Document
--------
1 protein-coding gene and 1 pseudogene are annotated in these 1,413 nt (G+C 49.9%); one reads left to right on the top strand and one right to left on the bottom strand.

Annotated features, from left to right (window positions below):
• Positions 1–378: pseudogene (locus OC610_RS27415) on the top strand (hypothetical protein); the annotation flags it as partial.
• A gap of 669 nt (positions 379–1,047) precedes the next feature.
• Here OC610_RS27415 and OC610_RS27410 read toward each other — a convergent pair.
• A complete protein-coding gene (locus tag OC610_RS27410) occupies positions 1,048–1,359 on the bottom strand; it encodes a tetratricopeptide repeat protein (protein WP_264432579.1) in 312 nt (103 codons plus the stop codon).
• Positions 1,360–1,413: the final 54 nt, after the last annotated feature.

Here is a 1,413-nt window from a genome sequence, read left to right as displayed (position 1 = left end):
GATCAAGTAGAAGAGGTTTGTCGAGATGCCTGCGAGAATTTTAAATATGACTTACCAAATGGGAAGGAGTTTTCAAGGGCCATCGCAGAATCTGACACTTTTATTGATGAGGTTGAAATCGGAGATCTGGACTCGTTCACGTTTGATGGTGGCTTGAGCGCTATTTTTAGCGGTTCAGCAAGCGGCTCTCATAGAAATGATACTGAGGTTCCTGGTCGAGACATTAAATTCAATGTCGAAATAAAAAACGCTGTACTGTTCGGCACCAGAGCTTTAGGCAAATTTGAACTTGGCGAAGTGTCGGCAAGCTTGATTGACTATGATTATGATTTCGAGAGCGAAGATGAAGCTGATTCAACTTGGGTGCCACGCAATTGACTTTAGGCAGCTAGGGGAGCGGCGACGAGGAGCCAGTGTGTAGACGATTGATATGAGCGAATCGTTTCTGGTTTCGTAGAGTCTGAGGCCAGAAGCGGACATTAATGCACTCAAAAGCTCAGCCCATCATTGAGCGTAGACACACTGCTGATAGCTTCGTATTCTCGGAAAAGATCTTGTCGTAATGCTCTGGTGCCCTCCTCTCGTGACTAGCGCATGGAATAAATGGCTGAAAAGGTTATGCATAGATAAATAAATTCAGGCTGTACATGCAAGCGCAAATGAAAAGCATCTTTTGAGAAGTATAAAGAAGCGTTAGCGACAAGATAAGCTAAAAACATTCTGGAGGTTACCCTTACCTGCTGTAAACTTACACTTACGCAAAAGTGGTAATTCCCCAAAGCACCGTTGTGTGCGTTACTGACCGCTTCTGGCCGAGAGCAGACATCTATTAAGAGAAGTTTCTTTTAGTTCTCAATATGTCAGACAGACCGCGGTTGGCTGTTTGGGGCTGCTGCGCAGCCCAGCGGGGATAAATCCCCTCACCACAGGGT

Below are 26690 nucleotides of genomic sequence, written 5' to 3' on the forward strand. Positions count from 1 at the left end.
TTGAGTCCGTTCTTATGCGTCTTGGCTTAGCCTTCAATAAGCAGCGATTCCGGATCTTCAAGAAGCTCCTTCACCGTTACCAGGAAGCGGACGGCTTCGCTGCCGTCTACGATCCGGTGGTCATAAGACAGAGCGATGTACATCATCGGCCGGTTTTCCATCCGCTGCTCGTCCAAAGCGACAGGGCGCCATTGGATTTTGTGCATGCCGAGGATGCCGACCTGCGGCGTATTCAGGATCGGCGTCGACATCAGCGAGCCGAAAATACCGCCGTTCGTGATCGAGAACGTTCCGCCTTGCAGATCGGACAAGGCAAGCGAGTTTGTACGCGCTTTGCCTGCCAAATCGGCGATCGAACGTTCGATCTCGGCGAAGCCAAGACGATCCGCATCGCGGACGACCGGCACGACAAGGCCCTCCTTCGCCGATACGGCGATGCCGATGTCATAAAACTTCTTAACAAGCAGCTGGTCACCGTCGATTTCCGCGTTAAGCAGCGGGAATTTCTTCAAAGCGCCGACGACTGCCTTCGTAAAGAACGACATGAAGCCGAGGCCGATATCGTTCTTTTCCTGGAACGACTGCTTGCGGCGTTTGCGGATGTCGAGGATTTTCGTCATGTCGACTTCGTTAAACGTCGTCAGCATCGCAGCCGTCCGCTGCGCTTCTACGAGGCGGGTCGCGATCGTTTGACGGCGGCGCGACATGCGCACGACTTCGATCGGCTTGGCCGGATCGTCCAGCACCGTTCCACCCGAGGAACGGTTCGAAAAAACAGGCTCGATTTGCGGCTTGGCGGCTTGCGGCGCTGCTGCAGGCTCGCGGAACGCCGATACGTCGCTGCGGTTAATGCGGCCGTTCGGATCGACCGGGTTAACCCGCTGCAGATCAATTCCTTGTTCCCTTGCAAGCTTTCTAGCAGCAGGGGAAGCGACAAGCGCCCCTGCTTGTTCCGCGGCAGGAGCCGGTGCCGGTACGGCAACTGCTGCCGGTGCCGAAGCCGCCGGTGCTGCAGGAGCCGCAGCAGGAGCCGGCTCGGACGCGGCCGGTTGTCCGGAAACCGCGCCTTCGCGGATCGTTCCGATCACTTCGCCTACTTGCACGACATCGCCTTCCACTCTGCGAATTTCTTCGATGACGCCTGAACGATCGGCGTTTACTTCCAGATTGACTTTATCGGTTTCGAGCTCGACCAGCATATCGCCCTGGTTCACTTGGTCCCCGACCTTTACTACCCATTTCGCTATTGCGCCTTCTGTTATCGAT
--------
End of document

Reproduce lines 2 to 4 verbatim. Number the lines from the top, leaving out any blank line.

Annotated features, from left to right (window positions below):
• Positions 1–378: pseudogene (locus OC610_RS27415) on the top strand (hypothetical protein); the annotation flags it as partial.
• A gap of 669 nt (positions 379–1,047) precedes the next feature.